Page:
Central government’s move to privatise district hospitals spells disaster for India’s poor

The disastrous implications will be felt by the poor, women, and Adivasi, dalit and rural communities . At a global level, India may fail miserably on achieving the Sustainable Development Goals

Sulakshana Nandi
| Updated: Last updated on February 21st, 2020,

In January 2020, NITI Aayog brought out a proposal for privatizing district hospitals and linking them to new or existing private medical colleges through a ‘Public-Private Partnership’ (PPP). They called for comments on the model contract and stakeholder consultation. However, even before the consultations could take place, the Finance Minister announced this measure as part of the 2020 budget. This proposal to privatize district hospitals is being done in the name of medical education. A reading of the draft model contract reveals that the proposal aims to convert the currently government-run district hospitals into profit-making enterprises. It poses the danger of pushing thousands of families into poverty due to the increase in cost of treatment. It also goes against India’s National Health Policy 2017 and its global commitment to Universal Health Coverage (UHC).

There has been a lot of outrage against NITI Aayog’s and the Government of India’s proposal from many fronts-doctors, health administrators, health experts, academics and health networks such as Jan Swasthya Abhiyan. Three state governments — Kerala, Chhattisgarh and Madhya Pradesh — have rejected this proposal. So, what are some of the biggest problems with this proposal and how would it affect the patients seeking care in district hospitals?

The district hospitals and medical colleges to function as corporate, revenue-generating enterprises

The contract proposes to hand over the district hospitals for sixty years to the private agencies that own or build private medical colleges. The private agencies will pay an extremely low fee for it and the government will provide an additional grant in the form of equity support, with the possibility of giving land at a concession and viability gap funding. The private agencies would have to raise other funds through bank loans or private financing methods. Therefore, they will need to keep making money to repay loans or pay their investors. This will have a disastrous impact on patients coming to the hospitals for treatment from all over the districts.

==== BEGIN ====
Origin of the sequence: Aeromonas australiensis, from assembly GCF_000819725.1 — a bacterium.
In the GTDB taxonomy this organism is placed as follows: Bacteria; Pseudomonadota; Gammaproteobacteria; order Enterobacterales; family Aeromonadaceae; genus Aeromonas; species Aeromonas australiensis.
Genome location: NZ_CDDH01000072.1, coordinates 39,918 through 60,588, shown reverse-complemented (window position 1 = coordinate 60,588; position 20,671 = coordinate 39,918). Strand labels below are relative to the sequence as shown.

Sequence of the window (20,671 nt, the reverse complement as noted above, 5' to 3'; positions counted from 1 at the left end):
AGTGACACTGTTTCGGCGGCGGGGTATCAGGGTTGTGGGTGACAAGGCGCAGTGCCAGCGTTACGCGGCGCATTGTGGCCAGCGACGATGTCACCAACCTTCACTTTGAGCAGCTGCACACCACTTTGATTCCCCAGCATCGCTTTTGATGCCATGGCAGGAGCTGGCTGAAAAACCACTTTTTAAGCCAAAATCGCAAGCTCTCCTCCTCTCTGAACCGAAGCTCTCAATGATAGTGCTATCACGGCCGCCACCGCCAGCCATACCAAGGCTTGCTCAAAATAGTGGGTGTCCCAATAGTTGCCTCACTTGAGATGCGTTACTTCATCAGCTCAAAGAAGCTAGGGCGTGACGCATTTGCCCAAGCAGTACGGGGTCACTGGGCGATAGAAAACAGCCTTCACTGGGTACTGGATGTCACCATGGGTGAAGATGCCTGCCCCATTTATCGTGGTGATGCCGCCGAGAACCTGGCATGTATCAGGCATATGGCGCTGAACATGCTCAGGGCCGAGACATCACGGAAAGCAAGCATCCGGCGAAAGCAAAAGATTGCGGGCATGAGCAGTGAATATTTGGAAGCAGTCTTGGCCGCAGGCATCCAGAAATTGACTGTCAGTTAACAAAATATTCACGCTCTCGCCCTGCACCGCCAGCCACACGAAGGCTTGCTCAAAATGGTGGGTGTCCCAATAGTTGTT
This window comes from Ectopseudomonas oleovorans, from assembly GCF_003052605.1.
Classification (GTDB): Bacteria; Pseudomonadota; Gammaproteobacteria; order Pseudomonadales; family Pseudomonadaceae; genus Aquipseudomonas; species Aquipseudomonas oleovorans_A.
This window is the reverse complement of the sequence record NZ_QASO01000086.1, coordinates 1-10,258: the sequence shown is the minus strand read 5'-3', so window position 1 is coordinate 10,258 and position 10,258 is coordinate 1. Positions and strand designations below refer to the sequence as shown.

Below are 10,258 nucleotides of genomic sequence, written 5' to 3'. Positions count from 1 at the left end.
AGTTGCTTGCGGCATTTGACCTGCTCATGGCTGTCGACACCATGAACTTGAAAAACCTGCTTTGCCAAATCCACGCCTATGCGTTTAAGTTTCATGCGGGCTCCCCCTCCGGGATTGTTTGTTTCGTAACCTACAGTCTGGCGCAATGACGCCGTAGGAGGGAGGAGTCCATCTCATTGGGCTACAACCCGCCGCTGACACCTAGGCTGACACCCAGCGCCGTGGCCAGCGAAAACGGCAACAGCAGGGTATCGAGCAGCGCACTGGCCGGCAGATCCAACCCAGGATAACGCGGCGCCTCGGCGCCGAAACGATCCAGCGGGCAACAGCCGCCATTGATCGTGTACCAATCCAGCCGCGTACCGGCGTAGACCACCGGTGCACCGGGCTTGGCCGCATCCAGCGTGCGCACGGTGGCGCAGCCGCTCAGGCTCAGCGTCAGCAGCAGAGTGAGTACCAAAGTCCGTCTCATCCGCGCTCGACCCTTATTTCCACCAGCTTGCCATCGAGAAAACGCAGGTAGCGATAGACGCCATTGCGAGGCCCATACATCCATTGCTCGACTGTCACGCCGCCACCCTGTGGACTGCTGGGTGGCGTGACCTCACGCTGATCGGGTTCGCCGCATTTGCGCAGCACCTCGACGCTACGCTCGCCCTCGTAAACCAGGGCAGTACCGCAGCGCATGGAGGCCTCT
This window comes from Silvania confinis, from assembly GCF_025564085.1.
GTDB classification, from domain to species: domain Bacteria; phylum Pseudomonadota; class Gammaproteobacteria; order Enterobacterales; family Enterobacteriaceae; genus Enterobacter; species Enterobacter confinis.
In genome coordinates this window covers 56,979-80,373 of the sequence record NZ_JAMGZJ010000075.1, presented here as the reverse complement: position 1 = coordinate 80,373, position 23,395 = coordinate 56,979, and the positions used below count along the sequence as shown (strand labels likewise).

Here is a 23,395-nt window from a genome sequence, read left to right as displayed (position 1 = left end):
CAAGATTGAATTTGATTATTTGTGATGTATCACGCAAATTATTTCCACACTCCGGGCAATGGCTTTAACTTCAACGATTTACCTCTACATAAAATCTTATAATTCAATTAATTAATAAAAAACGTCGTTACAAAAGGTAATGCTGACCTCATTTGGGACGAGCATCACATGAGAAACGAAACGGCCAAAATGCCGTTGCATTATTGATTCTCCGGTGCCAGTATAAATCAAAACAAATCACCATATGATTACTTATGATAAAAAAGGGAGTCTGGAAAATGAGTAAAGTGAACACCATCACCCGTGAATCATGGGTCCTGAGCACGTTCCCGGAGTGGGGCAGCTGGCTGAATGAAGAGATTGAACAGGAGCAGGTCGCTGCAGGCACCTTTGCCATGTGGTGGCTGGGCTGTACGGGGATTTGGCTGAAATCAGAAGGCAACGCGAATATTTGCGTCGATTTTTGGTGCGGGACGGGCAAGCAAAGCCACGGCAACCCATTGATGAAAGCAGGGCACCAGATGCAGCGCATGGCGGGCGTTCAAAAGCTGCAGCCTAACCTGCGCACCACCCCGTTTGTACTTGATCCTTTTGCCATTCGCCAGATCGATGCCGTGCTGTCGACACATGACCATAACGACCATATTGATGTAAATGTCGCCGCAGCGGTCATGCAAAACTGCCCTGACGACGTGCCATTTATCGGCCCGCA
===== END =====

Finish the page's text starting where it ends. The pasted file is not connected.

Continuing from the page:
Moreover, the impacts of the unregulated growth of the private sector in medical education are already visible. There are cases of private medical colleges flouting Medical Council of India rules and functioning without required faculty, extorting high fees from students, and engaging in corruption. It is this model of private medical colleges as a business enterprise which is being promoted in this proposal by NITI Aayog and the government of India.

To address the shortage of qualified doctors, NITI Aayog has proposed to privatize district hospitals and link them to private medical colleges

Patients to pay ‘market competitive rates’ for treatment in the district hospitals

The most direct and catastrophic impact this model will have on patients is the increased cost of treatment. The draft contract allows the privatized district hospital to have a category of ‘free patients’ (whose cost will be paid by the government to the private agencies), with the rest having to pay charges based on ‘market competitive rates’. The proportion of ‘free’ out-patients has not been mentioned and the provisions around charges for the out-patient department have been made confusing. To be considered a ‘free’ patient, they would have to be certified from a district health authority, which we know from experience can be very difficult. Currently, most patients coming to the district hospital are referred from the lower government facilities like primary health centres (PHCs) and community health centres (CHC) in the district for higher-level treatment. Just imagine a woman who is referred from her block CHC for emergency care, who has travelled for more than 100 kms from her village, having to get herself certified from district authority to get this treatment for free, or else pay ‘market competitive’ charges. The draft contract also allows for commercial enterprises to be set up for facilities such as food and accommodation. There seems to be no restrictions on charges to be taken from patients for these facilities that form crucial support systems for patients and their families who usually come from far-off and rural areas. Allowing the District Hospital to charge user fees for all services is against all previous announcements by the government on providing free healthcare. This will lead to an increase in out-of-pocket expenditure and catastrophic health expenditure for patients, which even currently is the main cause of people being pushed into poverty. All over the world hospital user fees have been denounced as very problematic.